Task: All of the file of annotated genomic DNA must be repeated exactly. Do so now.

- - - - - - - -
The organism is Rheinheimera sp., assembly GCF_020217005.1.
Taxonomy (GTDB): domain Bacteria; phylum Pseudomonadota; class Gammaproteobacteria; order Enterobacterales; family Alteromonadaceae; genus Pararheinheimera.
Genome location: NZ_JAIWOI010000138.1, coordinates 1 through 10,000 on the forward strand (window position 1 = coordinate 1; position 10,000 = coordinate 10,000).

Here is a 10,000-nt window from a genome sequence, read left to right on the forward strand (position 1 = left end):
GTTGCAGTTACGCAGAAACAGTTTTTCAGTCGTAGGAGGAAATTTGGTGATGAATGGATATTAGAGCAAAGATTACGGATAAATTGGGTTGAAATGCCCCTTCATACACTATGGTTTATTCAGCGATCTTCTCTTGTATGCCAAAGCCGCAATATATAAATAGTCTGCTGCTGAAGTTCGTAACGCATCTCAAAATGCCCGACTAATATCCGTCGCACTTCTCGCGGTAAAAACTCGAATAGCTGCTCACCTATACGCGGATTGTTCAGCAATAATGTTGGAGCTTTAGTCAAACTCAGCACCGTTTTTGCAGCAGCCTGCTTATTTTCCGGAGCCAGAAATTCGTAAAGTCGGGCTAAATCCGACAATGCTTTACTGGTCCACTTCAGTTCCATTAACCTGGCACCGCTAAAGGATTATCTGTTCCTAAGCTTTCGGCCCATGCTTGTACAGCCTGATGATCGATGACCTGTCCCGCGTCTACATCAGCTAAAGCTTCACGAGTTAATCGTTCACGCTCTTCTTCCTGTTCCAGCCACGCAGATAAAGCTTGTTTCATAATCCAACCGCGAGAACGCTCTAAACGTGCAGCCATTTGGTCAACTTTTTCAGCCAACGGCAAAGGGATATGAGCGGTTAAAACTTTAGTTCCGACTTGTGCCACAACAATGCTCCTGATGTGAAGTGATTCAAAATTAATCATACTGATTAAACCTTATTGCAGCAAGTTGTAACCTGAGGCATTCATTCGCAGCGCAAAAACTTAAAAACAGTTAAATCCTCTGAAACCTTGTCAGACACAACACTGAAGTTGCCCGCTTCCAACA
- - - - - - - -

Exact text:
The organism is Rheinheimera sp., assembly GCF_020217005.1.
Taxonomy (GTDB): domain Bacteria; phylum Pseudomonadota; class Gammaproteobacteria; order Enterobacterales; family Alteromonadaceae; genus Pararheinheimera.
Genome location: NZ_JAIWOI010000138.1, coordinates 1 through 10,000 on the forward strand (window position 1 = coordinate 1; position 10,000 = coordinate 10,000).

Here is a 10,000-nt window from a genome sequence, read left to right on the forward strand (position 1 = left end):
GTTGCAGTTACGCAGAAACAGTTTTTCAGTCGTAGGAGGAAATTTGGTGATGAATGGATATTAGAGCAAAGATTACGGATAAATTGGGTTGAAATGCCCCTTCATACACTATGGTTTATTCAGCGATCTTCTCTTGTATGCCAAAGCCGCAATATATAAATAGTCTGCTGCTGAAGTTCGTAACGCATCTCAAAATGCCCGACTAATATCCGTCGCACTTCTCGCGGTAAAAACTCGAATAGCTGCTCACCTATACGCGGATTGTTCAGCAATAATGTTGGAGCTTTAGTCAAACTCAGCACCGTTTTTGCAGCAGCCTGCTTATTTTCCGGAGCCAGAAATTCGTAAAGTCGGGCTAAATCCGACAATGCTTTACTGGTCCACTTCAGTTCCATTAACCTGGCACCGCTAAAGGATTATCTGTTCCTAAGCTTTCGGCCCATGCTTGTACAGCCTGATGATCGATGACCTGTCCCGCGTCTACATCAGCTAAAGCTTCACGAGTTAATCGTTCACGCTCTTCTTCCTGTTCCAGCCACGCAGATAAAGCTTGTTTCATAATCCAACCGCGAGAACGCTCTAAACGTGCAGCCATTTGGTCAACTTTTTCAGCCAACGGCAAAGGGATATGAGCGGTTAAAACTTTAGTTCCGACTTGTGCCACAACAATGCTCCTGATGTGAAGTGATTCAAAATTAATCATACTGATTAAACCTTATTGCAGCAAGTTGTAACCTGAGGCATTCATTCGCAGCGCAAAAACTTAAAAACAGTTAAATCCTCTGAAACCTTGTCAGACACAACACTGAAGTTGCCCGCTTCCAACA